For this profile, the Commission spoke to Executive Director of Transgender Victoria, Sally Goldner.
The Melbourne that Sally Goldner grew up in as a young person trying to navigate gender identity issues in the 1970s was a very different world to the Melbourne we know today.
At that time, transgender issues were, according to Sally, “just not on anyone’s radar.” So much so, that by the time she had turned 29 years old, Sally had only meet one person who identified as gay, and that was a friend of a friend.
It is little wonder that Sally described the first 29 years of her life as a “lonely, isolating and long road.”
From the age of nine, Sally began grappling with what she now can identify as gender identity issues.
“By the age of nine, the image I had for myself always involved something to do with becoming a woman or being turned into a woman. But at that age, of course I didn’t know what it meant.”
Sally spent all 13 years of her schooling at an all boys school, feeling that there must be “something wrong with me” because she just felt different. Sally wasn’t interested in the macho sporting and the competitive culture of that school and it lead to her being mercilessly verbally bullied by her class of 20 – 25 boys for most of years seven and eight, affecting her confidence and damaging her self-esteem.
After the torturous years of grade seven and eight, Sally’s journey did not get easier. Sally describes the next sixteen and a half years as the “empty years.”
“For 29 years I felt that there was something different about me, but I didn’t know what it was. Up until the mid 1990s, I had never met a single person like myself.”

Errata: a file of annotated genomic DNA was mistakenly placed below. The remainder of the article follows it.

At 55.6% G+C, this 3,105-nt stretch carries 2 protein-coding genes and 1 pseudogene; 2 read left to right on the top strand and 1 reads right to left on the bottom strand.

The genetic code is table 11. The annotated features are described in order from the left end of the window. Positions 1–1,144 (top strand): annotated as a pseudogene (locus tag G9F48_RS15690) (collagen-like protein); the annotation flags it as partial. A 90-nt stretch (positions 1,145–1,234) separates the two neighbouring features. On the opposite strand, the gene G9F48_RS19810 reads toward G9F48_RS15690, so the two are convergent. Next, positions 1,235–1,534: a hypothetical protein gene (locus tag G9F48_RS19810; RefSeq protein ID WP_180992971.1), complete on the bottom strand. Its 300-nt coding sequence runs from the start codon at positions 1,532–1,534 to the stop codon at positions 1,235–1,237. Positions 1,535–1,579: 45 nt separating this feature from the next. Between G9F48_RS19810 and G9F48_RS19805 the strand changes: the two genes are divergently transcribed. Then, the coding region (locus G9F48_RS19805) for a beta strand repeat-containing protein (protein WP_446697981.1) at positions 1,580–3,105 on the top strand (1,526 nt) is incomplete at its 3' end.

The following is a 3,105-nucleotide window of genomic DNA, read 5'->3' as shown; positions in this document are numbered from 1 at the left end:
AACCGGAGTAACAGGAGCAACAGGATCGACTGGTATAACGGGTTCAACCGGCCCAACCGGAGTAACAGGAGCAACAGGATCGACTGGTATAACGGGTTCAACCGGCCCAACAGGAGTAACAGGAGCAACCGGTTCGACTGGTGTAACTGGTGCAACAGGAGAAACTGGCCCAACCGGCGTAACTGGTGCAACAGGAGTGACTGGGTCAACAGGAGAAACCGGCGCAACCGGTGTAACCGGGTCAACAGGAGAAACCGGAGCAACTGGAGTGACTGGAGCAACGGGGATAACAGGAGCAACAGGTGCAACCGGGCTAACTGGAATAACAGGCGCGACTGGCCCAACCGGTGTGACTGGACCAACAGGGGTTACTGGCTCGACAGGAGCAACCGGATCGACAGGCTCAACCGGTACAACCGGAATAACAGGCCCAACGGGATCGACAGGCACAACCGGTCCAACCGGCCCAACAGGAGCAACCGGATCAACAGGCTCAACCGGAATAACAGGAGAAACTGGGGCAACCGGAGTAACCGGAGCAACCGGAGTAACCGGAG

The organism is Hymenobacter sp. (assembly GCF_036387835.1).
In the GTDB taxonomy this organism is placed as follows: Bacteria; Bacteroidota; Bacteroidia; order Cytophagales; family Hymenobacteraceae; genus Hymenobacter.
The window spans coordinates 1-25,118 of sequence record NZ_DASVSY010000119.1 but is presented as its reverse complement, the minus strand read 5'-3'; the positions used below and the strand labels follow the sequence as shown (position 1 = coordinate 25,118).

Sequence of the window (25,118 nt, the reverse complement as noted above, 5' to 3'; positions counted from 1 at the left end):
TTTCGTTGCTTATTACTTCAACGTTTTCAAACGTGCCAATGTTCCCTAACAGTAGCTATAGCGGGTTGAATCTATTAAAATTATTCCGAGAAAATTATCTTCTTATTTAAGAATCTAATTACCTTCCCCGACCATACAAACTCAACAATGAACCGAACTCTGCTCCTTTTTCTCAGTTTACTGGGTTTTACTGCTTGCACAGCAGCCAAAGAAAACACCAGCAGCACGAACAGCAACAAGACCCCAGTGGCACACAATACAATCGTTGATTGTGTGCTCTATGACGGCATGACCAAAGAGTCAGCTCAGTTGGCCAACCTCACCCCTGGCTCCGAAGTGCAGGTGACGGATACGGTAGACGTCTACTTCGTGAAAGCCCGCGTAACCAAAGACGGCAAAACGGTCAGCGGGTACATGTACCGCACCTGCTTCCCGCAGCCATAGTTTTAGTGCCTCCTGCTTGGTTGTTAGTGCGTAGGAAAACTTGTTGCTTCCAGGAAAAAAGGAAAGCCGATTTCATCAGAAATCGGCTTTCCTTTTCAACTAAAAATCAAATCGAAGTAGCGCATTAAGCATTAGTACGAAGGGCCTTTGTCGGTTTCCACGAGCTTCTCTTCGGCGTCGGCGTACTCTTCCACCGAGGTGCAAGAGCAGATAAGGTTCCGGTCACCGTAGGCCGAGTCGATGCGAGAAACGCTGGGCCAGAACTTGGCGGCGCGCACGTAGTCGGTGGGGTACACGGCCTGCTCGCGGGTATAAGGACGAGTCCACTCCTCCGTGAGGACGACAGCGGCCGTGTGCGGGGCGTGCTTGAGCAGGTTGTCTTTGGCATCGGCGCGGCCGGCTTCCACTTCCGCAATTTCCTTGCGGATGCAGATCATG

After school, Sally went to university where she studied a Bachelor of Commerce and became an accountant, following the stable and secure career path that her parents wanted for her.
However, after working for five and a half years in the corporate sector, Sally decided to “pack it all in and travel”, and spend three months overseas in Canada, the US and England in 1994.
The trip would prove to be the “experience of a lifetime” as it left an opening for Sally to begin to address questions of gender identity, which Sally had buried for 29 years.
New Years Day 1995 was the first time Sally had ever told another person that she questioned her gender identity. In hindsight, that moment was “the equivalent of a crater blowing off a volcano.”
Upon her return to Melbourne in 1995, Sally tried to make sense of what she was feeling; however at that point she didn’t know what she was looking for.
Sally was referred to a psychiatrist, where Sally had the misfortune of being matched with a woman who had little understanding of gender identity issues. Instead of helping her understand her identity, the experience caused Sally “to go downhill a long way.”
By good luck, Sally tracked down a psychologist who had just completed her Masters in sexuality and gender. It was a move that would prove to be a major turning point of Sally’s life.
On Thursday 27 April 1995, Sally met with the psychologist who after 20 mins explained transgender to Sally.
At the age of 29, and after almost three decades of feeling like there was something wrong with her, this was the first time that Sally had ever heard the word transgender and understood what it meant.
Sally recalls driving away from that first appointment and having to pull her car over because she was completely overwhelmed as everything started to fall into place and make sense.
At that point Sally thought, “well, I went a long way down going against this, what would happen if I went with it?”